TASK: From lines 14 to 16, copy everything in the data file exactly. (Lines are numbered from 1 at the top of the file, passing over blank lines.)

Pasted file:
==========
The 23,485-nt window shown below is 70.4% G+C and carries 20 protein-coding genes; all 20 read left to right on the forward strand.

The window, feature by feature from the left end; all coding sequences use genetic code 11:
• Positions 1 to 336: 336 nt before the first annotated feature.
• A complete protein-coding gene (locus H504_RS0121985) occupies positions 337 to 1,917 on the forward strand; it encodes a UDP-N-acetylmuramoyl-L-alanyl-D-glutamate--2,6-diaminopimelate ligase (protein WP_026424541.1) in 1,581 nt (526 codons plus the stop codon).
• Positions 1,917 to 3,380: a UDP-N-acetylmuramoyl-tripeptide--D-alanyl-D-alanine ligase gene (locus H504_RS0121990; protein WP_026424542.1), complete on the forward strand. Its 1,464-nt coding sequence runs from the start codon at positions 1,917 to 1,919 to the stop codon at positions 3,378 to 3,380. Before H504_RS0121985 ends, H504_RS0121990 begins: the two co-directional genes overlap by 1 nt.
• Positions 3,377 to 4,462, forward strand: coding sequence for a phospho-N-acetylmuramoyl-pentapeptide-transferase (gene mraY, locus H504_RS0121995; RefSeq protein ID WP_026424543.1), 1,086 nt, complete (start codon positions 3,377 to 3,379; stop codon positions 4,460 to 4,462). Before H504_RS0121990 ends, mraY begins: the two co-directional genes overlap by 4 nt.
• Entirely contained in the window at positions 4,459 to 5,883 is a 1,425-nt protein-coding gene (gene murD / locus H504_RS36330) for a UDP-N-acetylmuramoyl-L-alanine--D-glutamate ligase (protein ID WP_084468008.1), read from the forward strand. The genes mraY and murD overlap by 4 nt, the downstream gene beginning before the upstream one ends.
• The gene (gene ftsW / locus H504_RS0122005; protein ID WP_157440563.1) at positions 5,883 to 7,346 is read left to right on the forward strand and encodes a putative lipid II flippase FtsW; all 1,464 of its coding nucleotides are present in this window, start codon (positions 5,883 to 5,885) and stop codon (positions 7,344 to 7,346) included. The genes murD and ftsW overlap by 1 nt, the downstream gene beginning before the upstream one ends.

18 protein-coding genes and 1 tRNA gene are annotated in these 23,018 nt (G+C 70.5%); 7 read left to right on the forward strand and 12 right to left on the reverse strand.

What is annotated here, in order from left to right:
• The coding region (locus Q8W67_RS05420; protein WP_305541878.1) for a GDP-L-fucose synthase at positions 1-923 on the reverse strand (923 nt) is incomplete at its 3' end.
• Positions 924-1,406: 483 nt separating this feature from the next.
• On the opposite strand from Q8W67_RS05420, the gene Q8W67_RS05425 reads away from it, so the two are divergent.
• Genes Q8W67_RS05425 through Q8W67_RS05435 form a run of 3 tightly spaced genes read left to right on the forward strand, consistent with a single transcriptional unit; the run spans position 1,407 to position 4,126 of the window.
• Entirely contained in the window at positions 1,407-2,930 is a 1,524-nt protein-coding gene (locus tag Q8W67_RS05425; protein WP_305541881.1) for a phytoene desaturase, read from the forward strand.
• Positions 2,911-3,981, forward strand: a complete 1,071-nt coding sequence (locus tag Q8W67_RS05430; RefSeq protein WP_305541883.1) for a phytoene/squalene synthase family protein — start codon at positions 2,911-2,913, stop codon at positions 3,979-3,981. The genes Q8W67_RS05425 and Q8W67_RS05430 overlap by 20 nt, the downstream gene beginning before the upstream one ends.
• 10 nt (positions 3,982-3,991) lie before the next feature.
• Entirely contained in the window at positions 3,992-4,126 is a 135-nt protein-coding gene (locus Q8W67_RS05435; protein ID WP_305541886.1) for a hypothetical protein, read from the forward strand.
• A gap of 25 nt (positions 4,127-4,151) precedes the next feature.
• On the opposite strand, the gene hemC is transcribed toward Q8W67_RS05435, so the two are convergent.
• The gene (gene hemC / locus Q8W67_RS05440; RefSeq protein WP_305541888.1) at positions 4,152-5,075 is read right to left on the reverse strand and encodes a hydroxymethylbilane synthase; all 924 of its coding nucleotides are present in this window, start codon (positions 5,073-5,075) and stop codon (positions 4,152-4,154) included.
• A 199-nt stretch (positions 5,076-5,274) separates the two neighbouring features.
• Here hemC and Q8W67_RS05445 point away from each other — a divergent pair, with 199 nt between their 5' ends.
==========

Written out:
• Genes Q8W67_RS05425 through Q8W67_RS05435 form a run of 3 tightly spaced genes read left to right on the forward strand, consistent with a single transcriptional unit; the run spans position 1,407 to position 4,126 of the window.
• Entirely contained in the window at positions 1,407-2,930 is a 1,524-nt protein-coding gene (locus tag Q8W67_RS05425; protein WP_305541881.1) for a phytoene desaturase, read from the forward strand.
• Positions 2,911-3,981, forward strand: a complete 1,071-nt coding sequence (locus tag Q8W67_RS05430; RefSeq protein WP_305541883.1) for a phytoene/squalene synthase family protein — start codon at positions 2,911-2,913, stop codon at positions 3,979-3,981. The genes Q8W67_RS05425 and Q8W67_RS05430 overlap by 20 nt, the downstream gene beginning before the upstream one ends.